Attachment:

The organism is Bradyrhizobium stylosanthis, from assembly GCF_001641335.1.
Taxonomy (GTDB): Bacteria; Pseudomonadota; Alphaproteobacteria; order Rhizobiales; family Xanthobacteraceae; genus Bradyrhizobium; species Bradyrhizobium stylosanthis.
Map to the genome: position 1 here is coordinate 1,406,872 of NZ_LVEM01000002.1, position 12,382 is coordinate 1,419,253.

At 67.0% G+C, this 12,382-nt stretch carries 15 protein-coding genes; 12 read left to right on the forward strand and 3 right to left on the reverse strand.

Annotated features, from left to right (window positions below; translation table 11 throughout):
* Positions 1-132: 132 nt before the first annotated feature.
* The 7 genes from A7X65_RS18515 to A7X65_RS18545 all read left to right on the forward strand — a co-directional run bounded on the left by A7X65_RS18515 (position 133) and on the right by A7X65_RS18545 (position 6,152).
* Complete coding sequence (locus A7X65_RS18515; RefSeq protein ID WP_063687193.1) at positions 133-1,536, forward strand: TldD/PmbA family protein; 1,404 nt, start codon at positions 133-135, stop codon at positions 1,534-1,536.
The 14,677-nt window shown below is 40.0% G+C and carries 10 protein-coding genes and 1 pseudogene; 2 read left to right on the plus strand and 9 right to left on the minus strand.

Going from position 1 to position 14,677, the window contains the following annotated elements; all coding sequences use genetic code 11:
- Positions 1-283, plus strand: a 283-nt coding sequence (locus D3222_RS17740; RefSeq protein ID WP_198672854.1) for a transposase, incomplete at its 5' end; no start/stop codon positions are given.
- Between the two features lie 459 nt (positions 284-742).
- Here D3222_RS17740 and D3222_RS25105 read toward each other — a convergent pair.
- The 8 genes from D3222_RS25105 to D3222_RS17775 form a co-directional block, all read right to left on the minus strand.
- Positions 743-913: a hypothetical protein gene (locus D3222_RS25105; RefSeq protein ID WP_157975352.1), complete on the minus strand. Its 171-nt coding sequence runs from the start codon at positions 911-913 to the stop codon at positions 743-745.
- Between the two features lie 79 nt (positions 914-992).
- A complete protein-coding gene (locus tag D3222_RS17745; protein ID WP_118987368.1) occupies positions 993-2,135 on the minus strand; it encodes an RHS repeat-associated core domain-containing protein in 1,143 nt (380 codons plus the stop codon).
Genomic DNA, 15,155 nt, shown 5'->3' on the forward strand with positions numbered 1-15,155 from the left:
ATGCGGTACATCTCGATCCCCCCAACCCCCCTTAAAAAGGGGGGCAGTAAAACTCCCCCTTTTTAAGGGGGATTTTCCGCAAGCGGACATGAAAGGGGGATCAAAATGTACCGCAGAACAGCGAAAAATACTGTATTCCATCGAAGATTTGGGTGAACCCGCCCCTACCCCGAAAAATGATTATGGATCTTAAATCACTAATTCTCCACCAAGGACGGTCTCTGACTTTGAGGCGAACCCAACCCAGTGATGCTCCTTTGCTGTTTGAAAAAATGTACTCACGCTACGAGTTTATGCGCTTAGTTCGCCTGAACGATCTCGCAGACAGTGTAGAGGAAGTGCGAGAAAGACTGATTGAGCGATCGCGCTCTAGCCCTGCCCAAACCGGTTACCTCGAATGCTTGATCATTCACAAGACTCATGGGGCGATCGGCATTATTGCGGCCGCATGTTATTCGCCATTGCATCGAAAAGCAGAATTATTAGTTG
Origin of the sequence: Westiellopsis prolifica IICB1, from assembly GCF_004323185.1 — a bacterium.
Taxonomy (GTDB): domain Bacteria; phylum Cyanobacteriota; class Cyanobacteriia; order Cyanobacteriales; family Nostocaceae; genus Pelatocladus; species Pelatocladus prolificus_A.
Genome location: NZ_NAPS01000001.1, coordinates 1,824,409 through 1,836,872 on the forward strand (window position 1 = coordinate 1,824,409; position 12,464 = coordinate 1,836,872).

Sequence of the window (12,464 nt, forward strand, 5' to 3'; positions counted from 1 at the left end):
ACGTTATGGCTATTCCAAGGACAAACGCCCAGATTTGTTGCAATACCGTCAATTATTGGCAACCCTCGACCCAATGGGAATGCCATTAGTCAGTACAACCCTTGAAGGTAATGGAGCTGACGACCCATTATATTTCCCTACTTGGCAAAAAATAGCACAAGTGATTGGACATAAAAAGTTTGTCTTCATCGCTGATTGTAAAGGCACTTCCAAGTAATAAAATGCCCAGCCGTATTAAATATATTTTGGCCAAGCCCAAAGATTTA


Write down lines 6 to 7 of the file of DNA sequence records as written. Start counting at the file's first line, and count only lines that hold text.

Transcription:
* Positions 1-132: 132 nt before the first annotated feature.
* The 7 genes from A7X65_RS18515 to A7X65_RS18545 all read left to right on the forward strand — a co-directional run bounded on the left by A7X65_RS18515 (position 133) and on the right by A7X65_RS18545 (position 6,152).